Ichi The Killer: The Anime (2002)


Alongside my DVD copy of Ichi The Killer, there is another short film that comes with it: Ichi The Killer: Episode 0. Running at a meager 40 minutes, Ichi The Killer: Episode 0 is an anime prequel to Ichi The Killer that matches the art style of Hideo Yamamoto. It tells the story of Hajime Shiroishi (Ichi) before his assault of Kakihara and the Anjo gang. Ichi The Killer: Episode 0 dives into Ichi’s past, before he became controlled at the hands of Jijii, chronicling his childhood bullying, the abuse he sustained from his emotionally unavailable and twistedly perverted parents, how killing animals gave him a taste for killing, and the first time he released his anger on real people, thus becoming Jijii’s assassin.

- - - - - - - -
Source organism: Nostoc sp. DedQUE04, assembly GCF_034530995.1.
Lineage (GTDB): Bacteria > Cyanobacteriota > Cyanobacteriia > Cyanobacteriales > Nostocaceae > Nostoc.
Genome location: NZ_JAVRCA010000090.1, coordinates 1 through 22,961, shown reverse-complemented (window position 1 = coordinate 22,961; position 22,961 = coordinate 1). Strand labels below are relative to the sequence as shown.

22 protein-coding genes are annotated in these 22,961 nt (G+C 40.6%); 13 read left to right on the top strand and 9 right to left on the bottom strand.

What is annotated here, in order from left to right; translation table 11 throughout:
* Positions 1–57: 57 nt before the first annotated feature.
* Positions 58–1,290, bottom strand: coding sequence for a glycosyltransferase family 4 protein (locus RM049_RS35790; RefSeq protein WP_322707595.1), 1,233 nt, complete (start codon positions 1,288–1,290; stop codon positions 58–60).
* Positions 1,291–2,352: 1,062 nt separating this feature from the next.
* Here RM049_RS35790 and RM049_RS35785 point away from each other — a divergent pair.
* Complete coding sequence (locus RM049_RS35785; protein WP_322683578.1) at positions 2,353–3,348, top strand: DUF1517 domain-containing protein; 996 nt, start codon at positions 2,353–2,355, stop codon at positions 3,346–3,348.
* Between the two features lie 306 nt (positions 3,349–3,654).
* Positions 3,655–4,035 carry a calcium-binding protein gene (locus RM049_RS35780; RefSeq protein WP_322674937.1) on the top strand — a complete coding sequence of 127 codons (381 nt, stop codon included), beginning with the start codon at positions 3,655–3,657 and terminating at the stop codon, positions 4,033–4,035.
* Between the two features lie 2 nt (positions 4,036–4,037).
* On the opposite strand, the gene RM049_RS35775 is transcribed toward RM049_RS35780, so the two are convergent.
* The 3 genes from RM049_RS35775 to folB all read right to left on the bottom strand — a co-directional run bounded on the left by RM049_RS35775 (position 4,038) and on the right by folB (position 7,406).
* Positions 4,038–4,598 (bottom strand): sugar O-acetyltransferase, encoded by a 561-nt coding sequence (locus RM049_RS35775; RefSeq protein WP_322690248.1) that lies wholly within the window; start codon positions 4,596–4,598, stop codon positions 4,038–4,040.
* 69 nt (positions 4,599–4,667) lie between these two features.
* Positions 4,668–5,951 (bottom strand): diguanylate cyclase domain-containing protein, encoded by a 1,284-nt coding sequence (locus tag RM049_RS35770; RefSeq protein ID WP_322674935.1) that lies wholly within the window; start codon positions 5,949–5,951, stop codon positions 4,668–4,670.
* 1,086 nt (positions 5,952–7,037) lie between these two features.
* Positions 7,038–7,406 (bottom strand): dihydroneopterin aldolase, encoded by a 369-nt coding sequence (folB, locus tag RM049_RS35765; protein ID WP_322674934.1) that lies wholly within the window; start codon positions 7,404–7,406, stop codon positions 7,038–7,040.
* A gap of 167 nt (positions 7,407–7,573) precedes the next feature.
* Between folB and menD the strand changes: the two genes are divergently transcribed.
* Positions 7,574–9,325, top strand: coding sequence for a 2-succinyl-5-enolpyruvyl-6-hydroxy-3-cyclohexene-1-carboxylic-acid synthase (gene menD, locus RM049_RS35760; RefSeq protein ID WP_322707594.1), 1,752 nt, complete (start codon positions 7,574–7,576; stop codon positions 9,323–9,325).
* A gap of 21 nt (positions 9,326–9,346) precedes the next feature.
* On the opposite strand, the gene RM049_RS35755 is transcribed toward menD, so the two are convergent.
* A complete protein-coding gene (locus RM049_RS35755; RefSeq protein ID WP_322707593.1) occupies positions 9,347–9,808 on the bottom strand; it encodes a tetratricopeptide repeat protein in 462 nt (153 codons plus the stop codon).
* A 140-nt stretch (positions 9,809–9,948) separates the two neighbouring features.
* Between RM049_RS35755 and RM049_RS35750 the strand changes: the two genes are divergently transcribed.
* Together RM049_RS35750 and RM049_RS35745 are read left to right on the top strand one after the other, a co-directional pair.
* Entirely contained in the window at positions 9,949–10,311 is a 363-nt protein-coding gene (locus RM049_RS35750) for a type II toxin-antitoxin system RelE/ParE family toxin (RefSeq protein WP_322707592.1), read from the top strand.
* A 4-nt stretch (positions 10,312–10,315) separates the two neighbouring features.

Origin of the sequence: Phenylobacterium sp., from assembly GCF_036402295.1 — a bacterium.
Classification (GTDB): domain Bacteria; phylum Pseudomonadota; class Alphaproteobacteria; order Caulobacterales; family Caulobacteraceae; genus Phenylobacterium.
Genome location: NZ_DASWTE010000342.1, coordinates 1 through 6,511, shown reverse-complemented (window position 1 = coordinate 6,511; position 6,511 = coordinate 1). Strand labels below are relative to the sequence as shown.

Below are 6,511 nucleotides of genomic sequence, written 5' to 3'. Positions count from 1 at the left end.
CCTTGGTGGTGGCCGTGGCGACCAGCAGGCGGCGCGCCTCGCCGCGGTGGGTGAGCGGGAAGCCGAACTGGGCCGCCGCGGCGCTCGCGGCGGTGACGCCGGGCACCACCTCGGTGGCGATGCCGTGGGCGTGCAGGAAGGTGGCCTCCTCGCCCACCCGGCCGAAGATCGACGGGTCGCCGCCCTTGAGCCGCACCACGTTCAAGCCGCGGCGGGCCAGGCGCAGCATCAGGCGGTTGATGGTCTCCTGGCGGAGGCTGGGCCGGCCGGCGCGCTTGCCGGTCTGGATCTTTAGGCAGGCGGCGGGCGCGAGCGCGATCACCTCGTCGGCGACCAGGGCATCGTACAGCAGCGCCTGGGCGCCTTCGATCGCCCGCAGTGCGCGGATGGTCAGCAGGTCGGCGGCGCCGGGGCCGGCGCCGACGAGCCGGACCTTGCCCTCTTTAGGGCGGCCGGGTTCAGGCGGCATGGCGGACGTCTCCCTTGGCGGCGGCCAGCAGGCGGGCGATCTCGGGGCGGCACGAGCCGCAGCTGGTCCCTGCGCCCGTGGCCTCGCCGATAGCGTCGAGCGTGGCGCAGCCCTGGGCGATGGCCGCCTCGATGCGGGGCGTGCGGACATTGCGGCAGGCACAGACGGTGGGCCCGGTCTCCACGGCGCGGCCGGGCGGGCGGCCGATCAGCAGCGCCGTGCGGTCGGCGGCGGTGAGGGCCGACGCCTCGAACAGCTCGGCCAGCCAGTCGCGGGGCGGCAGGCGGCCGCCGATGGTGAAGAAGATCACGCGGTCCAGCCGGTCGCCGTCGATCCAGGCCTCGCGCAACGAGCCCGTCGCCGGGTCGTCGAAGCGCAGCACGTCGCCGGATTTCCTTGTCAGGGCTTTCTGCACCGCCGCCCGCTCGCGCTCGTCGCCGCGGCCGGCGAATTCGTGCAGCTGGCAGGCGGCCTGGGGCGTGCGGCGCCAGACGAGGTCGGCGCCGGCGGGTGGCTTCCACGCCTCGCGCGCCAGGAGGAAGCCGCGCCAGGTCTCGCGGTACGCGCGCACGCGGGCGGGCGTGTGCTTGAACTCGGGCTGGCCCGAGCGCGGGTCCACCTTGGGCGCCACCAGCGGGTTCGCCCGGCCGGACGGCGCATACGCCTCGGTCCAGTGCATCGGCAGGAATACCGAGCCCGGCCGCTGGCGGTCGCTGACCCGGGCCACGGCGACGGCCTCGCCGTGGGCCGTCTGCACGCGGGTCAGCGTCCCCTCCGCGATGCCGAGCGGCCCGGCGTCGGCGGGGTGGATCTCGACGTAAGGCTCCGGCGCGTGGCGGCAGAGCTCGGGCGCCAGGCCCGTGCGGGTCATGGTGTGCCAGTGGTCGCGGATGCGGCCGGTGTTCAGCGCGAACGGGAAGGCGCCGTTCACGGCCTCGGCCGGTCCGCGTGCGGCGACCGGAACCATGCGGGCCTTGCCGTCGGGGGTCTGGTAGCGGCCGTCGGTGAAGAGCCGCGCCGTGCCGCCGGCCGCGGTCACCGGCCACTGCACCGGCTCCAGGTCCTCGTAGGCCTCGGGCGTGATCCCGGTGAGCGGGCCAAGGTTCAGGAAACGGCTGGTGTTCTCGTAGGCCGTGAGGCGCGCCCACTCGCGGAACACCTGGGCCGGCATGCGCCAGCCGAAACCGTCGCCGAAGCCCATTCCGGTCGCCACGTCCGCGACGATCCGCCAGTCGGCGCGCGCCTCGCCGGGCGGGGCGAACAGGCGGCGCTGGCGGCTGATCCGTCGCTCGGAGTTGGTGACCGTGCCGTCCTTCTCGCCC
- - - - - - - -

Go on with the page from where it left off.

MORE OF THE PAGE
What surprised me at first was that fact that the story of Ichi the killer: Episode 0 was written by Sakichi Sato, the same man who wrote the live action adaptation of Ichi The Killer, so naturally I assumed that Ichi The Killer: Episode 0 was going to be a prequel to the live-action adaptation. However, this is far from the case as Ichi The Killer: Episode 0 is more of a prequel to the manga than the film. The first reason for this is in Ichi’s character: Ichi in Ichi the Killer: Episode 0 is completely different to the Ichi in the live action adaptation. In the live action adaptation Ichi barely talks and is incredibly reserved, yet incredibly prone to violence. In this adaptation, however, Ichi is very talkative and although quite reserved and somewhat prone to violence, he doesn’t come close to the psychopathic characterization I saw in the movie, Takashi Miike’s characterization is far more memorable than this one. This particular characterization does match the character of Ichi in the manga, however with his addiction to psychical exercise and talkative yet highly regretful manner. Also, there’s the problem in the chronicling of Ichi’s past in relation to the live action adaptation: Jijii in the movie downright states that he fabricated a lot of Ichi’s past life in order to make him more violent and confused. Beyond that, it’s left up to the audience’s interpretation over how much of Ichi’s life was fact, and how much of it was fiction, blurring the lines between reality and delusion in that famous Takashi Miike way. In the anime, the film starts off straight away by saying that Ichi is violent and has killed previously, before saying how he was bullied and abused completely thus destroying any ambiguity that was hinted to in the live action film. So, this is definitely a prequel to the manga rather than Takashi Miike’s film – which also makes perfect sense because Takashi Miike’s name is not associated with this short movie in any way.